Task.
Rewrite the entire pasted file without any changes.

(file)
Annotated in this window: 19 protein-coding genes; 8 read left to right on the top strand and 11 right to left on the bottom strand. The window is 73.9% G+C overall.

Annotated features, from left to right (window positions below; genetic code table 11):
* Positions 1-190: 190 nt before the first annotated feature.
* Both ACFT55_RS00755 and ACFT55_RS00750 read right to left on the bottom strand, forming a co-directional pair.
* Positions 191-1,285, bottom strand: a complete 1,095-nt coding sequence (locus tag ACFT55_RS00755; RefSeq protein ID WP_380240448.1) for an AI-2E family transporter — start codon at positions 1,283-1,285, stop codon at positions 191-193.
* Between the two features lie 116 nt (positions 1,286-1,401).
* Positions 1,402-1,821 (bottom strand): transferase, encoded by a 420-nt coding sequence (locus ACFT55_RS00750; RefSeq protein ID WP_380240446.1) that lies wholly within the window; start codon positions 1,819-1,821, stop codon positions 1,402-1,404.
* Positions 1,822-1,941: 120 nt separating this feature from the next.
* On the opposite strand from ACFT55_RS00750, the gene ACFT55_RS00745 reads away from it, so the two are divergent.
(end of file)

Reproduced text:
Annotated in this window: 19 protein-coding genes; 8 read left to right on the top strand and 11 right to left on the bottom strand. The window is 73.9% G+C overall.

Annotated features, from left to right (window positions below; genetic code table 11):
* Positions 1-190: 190 nt before the first annotated feature.
* Both ACFT55_RS00755 and ACFT55_RS00750 read right to left on the bottom strand, forming a co-directional pair.
* Positions 191-1,285, bottom strand: a complete 1,095-nt coding sequence (locus tag ACFT55_RS00755; RefSeq protein ID WP_380240448.1) for an AI-2E family transporter — start codon at positions 1,283-1,285, stop codon at positions 191-193.
* Between the two features lie 116 nt (positions 1,286-1,401).
* Positions 1,402-1,821 (bottom strand): transferase, encoded by a 420-nt coding sequence (locus ACFT55_RS00750; RefSeq protein ID WP_380240446.1) that lies wholly within the window; start codon positions 1,819-1,821, stop codon positions 1,402-1,404.
* Positions 1,822-1,941: 120 nt separating this feature from the next.
* On the opposite strand from ACFT55_RS00750, the gene ACFT55_RS00745 reads away from it, so the two are divergent.